I am no longer attending PsaltCare session as I am so much more aware of my life situation and emotions. I apply the coping strategies taught by PsaltCare to deal with the downs in my life.

I will always be grateful to Rosalind and Psalt Care for helping me come to terms with my psychological ailment, depression, that is still stigmatized and inadequately addressed in Singaporean society.

– Jasmine

 


There was a time when I felt so lost and was looking for a support group to share my pain and agnony with. I discovered Psalt Care and found many kind and helful peers who extended their hands to help me go through that dark period of my life.

– Angeline

 


“Just about 4 months ago, I got acquainted with the Psalt Support Group and it has changed my life. Back then, still racked with the demons of my clinical depression, Ros, Vincent and Chris patiently, lovingly, compassionately replied my messages on whatsapp. I felt supported. Meeting Ros, the hurricane and leader of our not so small a group was quite a thing. In person, Ros is forceful and yet caring. The psychological hard knocks in her life, 8 years of depression, has given her strength.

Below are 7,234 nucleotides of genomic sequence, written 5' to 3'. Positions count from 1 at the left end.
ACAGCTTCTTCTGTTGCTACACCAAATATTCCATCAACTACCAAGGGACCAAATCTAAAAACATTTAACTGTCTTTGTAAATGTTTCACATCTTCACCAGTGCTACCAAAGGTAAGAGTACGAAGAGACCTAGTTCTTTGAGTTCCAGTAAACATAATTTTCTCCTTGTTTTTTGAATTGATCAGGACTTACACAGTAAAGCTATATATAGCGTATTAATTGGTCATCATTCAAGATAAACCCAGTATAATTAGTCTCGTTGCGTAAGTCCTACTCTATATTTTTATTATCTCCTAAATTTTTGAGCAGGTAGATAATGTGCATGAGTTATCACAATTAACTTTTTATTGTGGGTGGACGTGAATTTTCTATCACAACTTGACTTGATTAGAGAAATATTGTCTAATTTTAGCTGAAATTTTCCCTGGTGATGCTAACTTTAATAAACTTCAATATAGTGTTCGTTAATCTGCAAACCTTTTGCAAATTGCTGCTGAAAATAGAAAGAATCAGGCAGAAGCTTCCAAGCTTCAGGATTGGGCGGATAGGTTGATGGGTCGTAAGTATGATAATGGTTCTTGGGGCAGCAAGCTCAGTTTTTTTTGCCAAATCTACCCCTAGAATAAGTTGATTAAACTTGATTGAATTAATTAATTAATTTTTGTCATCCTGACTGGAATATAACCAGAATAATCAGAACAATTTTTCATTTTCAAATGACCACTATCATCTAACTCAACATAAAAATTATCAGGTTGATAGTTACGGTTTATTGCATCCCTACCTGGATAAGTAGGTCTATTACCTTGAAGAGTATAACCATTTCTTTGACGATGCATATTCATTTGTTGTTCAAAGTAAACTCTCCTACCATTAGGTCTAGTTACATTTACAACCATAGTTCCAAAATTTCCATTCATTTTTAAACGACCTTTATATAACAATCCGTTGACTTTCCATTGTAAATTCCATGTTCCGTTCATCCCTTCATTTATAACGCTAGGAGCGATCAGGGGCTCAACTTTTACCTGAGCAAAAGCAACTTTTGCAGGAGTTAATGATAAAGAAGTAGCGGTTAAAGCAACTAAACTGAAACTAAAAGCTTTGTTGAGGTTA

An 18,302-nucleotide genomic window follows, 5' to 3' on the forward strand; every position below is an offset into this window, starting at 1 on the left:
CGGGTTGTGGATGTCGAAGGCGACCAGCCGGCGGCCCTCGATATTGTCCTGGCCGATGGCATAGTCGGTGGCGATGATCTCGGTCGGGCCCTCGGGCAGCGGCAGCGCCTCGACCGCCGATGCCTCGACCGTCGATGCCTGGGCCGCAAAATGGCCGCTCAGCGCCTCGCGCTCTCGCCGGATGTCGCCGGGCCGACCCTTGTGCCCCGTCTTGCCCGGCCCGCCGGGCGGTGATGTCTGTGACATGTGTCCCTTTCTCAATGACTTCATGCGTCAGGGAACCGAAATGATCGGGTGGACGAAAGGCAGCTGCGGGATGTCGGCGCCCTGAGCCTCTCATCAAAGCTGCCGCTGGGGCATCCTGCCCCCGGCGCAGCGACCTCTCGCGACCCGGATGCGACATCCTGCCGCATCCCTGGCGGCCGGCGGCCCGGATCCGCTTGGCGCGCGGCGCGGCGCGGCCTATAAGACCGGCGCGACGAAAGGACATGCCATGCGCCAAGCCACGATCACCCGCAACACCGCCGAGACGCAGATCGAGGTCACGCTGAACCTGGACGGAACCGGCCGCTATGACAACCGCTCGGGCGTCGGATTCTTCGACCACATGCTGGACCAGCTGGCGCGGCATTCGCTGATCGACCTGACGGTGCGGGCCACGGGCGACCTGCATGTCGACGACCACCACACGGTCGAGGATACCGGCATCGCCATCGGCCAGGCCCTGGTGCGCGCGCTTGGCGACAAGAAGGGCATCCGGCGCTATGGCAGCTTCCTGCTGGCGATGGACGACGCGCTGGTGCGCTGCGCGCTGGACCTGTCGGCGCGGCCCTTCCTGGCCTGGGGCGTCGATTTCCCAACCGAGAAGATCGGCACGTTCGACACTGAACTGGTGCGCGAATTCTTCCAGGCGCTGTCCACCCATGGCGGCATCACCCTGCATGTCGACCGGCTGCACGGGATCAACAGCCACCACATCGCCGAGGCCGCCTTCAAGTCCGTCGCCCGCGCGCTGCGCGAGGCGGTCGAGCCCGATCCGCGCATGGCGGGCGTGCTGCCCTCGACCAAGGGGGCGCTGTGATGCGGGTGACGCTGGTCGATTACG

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Sincere, ardent, unrelenting in pursuing the group’s mission- “peers who all have lived experience supporting each other through each other’s worst times”.–I find Ros despite her sometimes sharp curves/edges inspiring.

The greatest contribution that Psalt has had upon my life is more than the helpful meetings held forth nightly where knowledge such as coping skill, and maintaining homeostatsis are shared.